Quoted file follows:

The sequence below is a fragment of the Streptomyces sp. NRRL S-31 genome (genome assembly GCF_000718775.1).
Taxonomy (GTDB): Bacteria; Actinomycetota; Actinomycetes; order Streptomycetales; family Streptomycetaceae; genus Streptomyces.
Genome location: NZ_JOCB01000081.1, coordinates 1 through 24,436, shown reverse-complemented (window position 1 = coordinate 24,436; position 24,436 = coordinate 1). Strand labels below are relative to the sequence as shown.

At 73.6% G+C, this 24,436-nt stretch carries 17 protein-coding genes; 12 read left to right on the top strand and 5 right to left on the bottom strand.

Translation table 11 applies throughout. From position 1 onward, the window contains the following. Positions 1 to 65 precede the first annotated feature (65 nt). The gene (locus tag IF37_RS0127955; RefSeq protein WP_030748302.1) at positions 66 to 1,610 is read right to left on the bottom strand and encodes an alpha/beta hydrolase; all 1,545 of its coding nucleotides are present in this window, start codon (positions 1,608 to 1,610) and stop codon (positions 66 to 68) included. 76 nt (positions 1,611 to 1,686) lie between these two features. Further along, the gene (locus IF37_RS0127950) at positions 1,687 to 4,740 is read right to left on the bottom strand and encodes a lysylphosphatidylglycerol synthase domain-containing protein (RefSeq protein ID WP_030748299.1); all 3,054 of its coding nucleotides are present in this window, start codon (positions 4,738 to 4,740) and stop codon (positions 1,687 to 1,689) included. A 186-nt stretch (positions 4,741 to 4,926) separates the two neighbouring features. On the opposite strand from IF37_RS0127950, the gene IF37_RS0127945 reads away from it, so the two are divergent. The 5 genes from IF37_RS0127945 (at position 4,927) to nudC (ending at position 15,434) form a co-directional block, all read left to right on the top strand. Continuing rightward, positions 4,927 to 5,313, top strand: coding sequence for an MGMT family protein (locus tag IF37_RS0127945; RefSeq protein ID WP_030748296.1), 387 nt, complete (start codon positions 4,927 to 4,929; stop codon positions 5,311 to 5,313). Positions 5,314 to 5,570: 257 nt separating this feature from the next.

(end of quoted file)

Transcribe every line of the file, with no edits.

The sequence below is a fragment of the Streptomyces sp. NRRL S-31 genome (genome assembly GCF_000718775.1).
Taxonomy (GTDB): Bacteria; Actinomycetota; Actinomycetes; order Streptomycetales; family Streptomycetaceae; genus Streptomyces.
Genome location: NZ_JOCB01000081.1, coordinates 1 through 24,436, shown reverse-complemented (window position 1 = coordinate 24,436; position 24,436 = coordinate 1). Strand labels below are relative to the sequence as shown.

At 73.6% G+C, this 24,436-nt stretch carries 17 protein-coding genes; 12 read left to right on the top strand and 5 right to left on the bottom strand.

Translation table 11 applies throughout. From position 1 onward, the window contains the following. Positions 1 to 65 precede the first annotated feature (65 nt). The gene (locus tag IF37_RS0127955; RefSeq protein WP_030748302.1) at positions 66 to 1,610 is read right to left on the bottom strand and encodes an alpha/beta hydrolase; all 1,545 of its coding nucleotides are present in this window, start codon (positions 1,608 to 1,610) and stop codon (positions 66 to 68) included. 76 nt (positions 1,611 to 1,686) lie between these two features. Further along, the gene (locus IF37_RS0127950) at positions 1,687 to 4,740 is read right to left on the bottom strand and encodes a lysylphosphatidylglycerol synthase domain-containing protein (RefSeq protein ID WP_030748299.1); all 3,054 of its coding nucleotides are present in this window, start codon (positions 4,738 to 4,740) and stop codon (positions 1,687 to 1,689) included. A 186-nt stretch (positions 4,741 to 4,926) separates the two neighbouring features. On the opposite strand from IF37_RS0127950, the gene IF37_RS0127945 reads away from it, so the two are divergent. The 5 genes from IF37_RS0127945 (at position 4,927) to nudC (ending at position 15,434) form a co-directional block, all read left to right on the top strand. Continuing rightward, positions 4,927 to 5,313, top strand: coding sequence for an MGMT family protein (locus tag IF37_RS0127945; RefSeq protein ID WP_030748296.1), 387 nt, complete (start codon positions 4,927 to 4,929; stop codon positions 5,311 to 5,313). Positions 5,314 to 5,570: 257 nt separating this feature from the next.